Ricordi, the Milanese publisher, promoted Puccini’s Manon Lescaut, premièred in Turin in February, 1893, shortly after Leoncavallo’s Pagliacci. Composed in the realistic, ‘verismo’ style, it was Puccini’s first successful opera.
The 18th century French novelist Prevost’s lewd, witty and even pornographic story includes elopement, sex, gambling, murder, and death. Long considered unsuitable reading, it was comparable to Fielding’s Tom Jones, Richardson’s Pamela, and Cleland’s Fanny Hill. Massenet, with Manon, had recently made his fortune with it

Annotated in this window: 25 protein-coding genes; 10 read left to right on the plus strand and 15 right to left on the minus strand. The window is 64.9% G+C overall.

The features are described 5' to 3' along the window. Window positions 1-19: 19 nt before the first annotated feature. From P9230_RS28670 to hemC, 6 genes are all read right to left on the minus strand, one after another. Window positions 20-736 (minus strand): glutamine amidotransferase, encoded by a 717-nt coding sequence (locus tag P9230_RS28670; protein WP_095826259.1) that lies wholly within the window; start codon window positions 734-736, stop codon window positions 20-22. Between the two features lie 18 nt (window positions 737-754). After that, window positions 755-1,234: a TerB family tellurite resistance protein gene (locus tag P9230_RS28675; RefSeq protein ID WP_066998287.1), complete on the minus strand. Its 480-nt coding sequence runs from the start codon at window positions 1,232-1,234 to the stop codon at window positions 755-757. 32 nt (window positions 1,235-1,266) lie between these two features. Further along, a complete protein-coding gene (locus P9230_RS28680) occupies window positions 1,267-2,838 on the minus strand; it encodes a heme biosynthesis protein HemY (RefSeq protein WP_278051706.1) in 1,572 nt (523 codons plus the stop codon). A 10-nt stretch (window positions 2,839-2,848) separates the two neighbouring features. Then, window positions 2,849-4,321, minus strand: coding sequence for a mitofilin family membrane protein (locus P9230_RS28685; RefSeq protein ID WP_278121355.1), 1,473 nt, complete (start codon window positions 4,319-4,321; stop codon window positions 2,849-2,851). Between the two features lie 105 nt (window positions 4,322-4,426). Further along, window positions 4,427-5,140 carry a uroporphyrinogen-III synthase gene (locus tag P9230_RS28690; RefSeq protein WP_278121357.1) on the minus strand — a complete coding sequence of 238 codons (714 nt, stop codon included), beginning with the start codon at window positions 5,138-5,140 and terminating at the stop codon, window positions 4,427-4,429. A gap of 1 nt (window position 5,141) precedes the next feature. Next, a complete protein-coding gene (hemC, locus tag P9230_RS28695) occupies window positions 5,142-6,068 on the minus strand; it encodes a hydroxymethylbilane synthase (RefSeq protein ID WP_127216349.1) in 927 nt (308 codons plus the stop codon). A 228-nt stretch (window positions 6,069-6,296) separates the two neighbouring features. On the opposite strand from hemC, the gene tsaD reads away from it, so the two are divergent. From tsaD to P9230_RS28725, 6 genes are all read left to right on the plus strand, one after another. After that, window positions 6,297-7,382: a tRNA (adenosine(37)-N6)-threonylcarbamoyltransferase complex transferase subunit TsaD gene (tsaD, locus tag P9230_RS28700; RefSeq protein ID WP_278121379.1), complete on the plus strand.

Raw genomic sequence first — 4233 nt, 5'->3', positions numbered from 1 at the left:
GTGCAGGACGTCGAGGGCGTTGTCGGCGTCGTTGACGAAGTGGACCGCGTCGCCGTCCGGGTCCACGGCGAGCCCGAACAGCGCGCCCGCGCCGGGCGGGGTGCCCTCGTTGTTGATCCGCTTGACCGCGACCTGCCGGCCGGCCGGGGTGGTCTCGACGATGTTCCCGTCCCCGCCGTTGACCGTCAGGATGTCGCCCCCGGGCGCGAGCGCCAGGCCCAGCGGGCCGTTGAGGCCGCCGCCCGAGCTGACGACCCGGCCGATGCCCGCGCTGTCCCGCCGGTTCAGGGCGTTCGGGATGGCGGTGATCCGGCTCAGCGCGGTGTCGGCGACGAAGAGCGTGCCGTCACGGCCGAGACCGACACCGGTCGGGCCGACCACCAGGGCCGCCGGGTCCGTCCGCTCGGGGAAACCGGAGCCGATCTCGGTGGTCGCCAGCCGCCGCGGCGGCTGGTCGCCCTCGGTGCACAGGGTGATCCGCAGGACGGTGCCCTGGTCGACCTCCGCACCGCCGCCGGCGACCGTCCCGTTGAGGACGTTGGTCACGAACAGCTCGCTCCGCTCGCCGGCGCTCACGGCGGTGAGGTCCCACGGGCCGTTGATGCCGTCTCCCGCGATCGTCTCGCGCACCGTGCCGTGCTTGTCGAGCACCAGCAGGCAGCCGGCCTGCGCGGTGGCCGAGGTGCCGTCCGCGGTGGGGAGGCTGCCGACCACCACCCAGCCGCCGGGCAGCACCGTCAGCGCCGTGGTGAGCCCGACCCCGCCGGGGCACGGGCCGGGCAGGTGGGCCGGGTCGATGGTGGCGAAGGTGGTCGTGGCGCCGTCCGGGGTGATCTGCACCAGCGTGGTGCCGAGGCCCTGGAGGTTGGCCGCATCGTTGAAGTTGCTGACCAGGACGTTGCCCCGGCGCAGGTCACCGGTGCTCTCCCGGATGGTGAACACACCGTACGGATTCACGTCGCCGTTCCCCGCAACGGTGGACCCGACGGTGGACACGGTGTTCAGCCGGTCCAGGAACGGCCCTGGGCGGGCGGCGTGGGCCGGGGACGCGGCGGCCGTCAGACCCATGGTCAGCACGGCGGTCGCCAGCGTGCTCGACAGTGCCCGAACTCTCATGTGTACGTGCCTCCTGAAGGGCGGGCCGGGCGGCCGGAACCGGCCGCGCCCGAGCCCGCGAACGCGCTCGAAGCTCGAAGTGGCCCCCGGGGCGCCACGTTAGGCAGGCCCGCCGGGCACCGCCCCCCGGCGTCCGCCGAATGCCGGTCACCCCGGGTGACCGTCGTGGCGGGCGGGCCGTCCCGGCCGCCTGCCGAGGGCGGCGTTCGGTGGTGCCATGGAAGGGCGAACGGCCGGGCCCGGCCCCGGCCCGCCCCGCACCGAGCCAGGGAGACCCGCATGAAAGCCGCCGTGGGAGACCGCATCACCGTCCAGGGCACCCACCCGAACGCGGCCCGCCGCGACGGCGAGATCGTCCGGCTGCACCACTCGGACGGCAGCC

The convent girl elopes from the Amiens stagecoach with the penniless Cavaliere des Grieux, a part immortalised by tenors such as Björling, Caruso, Domingo and Pavarotti. For him, it is love at first sight: Donna non vidi mai. Her response is the famous Manon Lescaut mi chiamo, My name is Manon Lescaut.
Tempted more by wealth than love, she becomes a courtesan. In the famous Embarkation scene, having been convicted for prostitution, she is transported from Le Havre to Louisiana. He follows her there. In the desert near New Orleans, having sung her famous aria Sola, perduta, abbandonnata, she dies in his arms.
Manon has been performed by divas such as Callas. Of the two operatic whores, Carmen attracts sympathy, whereas Manon gets little.
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